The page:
We deliver Australia wide
Call 1300 303 307


The maximum quantity permitted for this item is , if you wish to purchase more please call 1300 303 307
Tannins in Wine

Pucker up, it’s tannin time

Tannins might seem like a dry topic to some, especially when we could be talking about bold new varieties and winery innovations. And they’d be right! Tannins are dry. Very, very dry. Which is why we absolutely love them. If you don’t know a whole lot about tannins, basically they are the molecules that, when consumed, give your mouth a dry sensation, but there is so much more juicy info to learn about tannins, so let’s get to it.

First-up, what exactly is a tannin?


The scientific definition of a tannin is that it is a phenolic compound found in bark, leaves and immature fruit of a wide range of plants. Yes, it’s not unique to our beloved grapes. A strong black tea is laden with tannins, as is coffee, dark chocolate, beer, and even fruits such as unripe banana. Tannins in wines are usually achieved through the time juice is left on skins, the presence of grapevine stems and seeds throughout winemaking, as well as the oak used in the aging process.

What do tannins taste like?


Tannins have no ‘taste’ as such. They cause more of a tactile sensation and relate to the term astringency. Large quantities of strong flavonoid tannins, found predominately in the likes of red wines, are the cheeky little compounds that will make you feel the need to pucker your mouth, or give you the sensation of a powdery, dry tongue. This is similar to that of acidity, more typical of white wine, which also falls under the astringency banner.

Why do we want tannins in our wines?


All this talk of puckering and powdery tongues isn’t painting tannins in the positive light in which they deserve to be talked about. Tannins are actually one of the most important elements to consider when crafting a red wine. Structure, flavour persistence and texture are all sought-after qualities in a premium wine and they are largely thanks to the presence of tannins. Plus, tannins are a vital tool used to protect a wine from oxidation during the maturation process and enable red wines to age with grace.

Do all varieties have the same quantity of tannins?


Just as each grape variety has its own unique aromas and flavour profiles, the amount of tannins present is also unique to each variety, including white grapes. All grapes used in making wine contain some tannins. The reason white wines have less tannins than their red wine counterparts is largely due to the individual grape profile, but is also due to the winemaking process. Red wines are generally made using greater contact on skins, as well as maturation in oak barrels. These two processes impart more tannins into the wine, which, as we already discussed, can add to the texture, palate length, and the aging potential.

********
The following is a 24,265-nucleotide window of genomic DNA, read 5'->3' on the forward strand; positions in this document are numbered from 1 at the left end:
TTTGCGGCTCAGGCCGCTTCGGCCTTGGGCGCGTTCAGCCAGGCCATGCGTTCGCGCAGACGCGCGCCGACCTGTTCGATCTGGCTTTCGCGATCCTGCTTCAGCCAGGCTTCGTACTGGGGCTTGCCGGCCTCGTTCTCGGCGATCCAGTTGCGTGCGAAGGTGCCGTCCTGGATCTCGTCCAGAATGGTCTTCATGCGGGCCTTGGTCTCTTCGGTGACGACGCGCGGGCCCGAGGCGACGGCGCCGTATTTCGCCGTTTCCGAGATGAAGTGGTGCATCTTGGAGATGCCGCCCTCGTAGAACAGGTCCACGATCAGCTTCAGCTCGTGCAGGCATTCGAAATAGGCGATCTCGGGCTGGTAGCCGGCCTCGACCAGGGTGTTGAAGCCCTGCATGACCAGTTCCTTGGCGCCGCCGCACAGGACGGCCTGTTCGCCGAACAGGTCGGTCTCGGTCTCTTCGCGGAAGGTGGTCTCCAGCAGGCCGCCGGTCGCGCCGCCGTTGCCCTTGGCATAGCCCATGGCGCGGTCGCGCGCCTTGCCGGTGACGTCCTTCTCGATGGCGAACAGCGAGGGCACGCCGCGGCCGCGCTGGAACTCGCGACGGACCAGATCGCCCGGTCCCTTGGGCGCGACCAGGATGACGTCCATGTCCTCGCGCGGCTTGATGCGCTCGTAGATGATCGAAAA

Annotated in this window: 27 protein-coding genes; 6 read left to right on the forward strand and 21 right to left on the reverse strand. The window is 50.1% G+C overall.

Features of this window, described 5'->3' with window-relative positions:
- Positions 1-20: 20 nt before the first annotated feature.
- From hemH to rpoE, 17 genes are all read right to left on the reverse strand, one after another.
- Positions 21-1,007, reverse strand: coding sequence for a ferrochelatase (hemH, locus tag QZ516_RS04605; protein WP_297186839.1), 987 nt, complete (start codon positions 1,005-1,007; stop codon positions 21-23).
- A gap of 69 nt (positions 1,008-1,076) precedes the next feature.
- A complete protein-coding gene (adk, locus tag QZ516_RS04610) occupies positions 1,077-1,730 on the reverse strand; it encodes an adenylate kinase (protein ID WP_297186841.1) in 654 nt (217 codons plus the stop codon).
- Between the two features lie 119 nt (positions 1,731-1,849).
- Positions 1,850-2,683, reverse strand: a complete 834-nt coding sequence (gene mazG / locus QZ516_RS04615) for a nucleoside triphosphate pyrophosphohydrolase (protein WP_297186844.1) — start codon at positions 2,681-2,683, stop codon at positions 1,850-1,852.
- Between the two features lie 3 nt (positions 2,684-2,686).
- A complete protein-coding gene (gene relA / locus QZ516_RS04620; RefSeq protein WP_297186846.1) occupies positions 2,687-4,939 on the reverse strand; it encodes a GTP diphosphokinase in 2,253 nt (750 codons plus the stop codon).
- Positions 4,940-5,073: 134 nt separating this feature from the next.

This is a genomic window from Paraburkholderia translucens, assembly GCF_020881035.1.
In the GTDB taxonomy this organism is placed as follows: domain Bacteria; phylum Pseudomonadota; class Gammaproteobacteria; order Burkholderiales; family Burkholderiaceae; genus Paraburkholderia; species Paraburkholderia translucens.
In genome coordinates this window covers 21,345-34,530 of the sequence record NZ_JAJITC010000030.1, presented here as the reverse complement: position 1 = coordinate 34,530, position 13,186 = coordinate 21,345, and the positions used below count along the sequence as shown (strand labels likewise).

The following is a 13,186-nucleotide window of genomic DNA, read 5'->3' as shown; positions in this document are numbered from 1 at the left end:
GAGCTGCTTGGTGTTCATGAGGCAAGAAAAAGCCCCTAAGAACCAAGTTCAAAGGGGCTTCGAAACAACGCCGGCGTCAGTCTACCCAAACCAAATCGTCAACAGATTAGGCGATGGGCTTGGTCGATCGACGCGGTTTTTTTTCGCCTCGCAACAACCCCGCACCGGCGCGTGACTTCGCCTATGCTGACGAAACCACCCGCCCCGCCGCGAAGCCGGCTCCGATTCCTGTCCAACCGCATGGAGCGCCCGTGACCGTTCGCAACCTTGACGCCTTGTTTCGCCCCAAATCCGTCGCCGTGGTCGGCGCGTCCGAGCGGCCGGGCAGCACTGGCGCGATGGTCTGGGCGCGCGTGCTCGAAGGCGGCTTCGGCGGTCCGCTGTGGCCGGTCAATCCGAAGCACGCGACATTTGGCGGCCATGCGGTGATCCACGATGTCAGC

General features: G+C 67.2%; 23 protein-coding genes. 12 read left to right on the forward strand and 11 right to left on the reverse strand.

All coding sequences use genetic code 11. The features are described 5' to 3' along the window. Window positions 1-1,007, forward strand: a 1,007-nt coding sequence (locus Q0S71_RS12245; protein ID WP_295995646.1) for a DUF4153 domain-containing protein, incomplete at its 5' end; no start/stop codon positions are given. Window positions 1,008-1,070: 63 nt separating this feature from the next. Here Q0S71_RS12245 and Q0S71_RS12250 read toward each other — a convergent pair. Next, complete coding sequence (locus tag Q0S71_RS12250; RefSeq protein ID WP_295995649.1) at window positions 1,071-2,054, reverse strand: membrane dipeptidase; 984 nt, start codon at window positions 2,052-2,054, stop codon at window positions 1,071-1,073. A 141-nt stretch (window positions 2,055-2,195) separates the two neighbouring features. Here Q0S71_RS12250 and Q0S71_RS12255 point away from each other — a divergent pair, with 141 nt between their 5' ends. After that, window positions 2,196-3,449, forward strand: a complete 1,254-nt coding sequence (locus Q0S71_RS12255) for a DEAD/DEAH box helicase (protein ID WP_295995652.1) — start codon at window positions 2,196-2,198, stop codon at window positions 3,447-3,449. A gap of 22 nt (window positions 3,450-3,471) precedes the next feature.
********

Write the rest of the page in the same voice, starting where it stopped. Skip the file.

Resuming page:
Which varieties are high and low in tannins?


Cabernet Sauvignon, Sangiovese and Nebbiolo are some of the red varieties that are naturally higher in tannins. A white wine high in tannins is the little known Verduzzo grape, native to Italy. Red varieties that are somewhere in the middle of the tannin scale include Shiraz, Tempranillo and Merlot. Some people can even be intolerant to tannins, which means they may get a severe headache or stomach ache – not to be confused with over-indulgence! If this sounds like you, try opting for wines down the lower end of the tannin scale, such as Pinot Noir, Granache, Barbera, and Gamay.

Why do tannins love red meat?


When pairing red wine with food, red meat is often the perfect companion, which has a lot to do with the way tannins work – tannins love protein. Essentially it works like this, when you sip your favourite glass of tannin-rich red wine, the tannins actually coat your tongue. Then if you place a mouthful of perfectly seared steak in your mouth, the fat in the meat reacts with the tannins, softening or reducing the drying, puckering sensation. Now that the tannins have been softened by the fat, reducing the astringency in the wine, the wine’s subtle fruit flavours are revealed.

So, get on board the tannin train

Now that you know all about tannins and how wonderful they are, why don’t you do your own tannin tasting at home? Simply select some lighter red wine styles, then high-tannin wines, such as Cabernet Sauvignon, buy yourself a good quality steak, and let the magic of tannins unfold.

If you want to learn more about wine, check out our dedicated 'Wine 101' section!

Discover more Australian wine news

Two Blues Sauvignon Blanc 2014
1 case has been added to your cart.
Cart total: xxx
1 case, 12 bottles, 3 accessories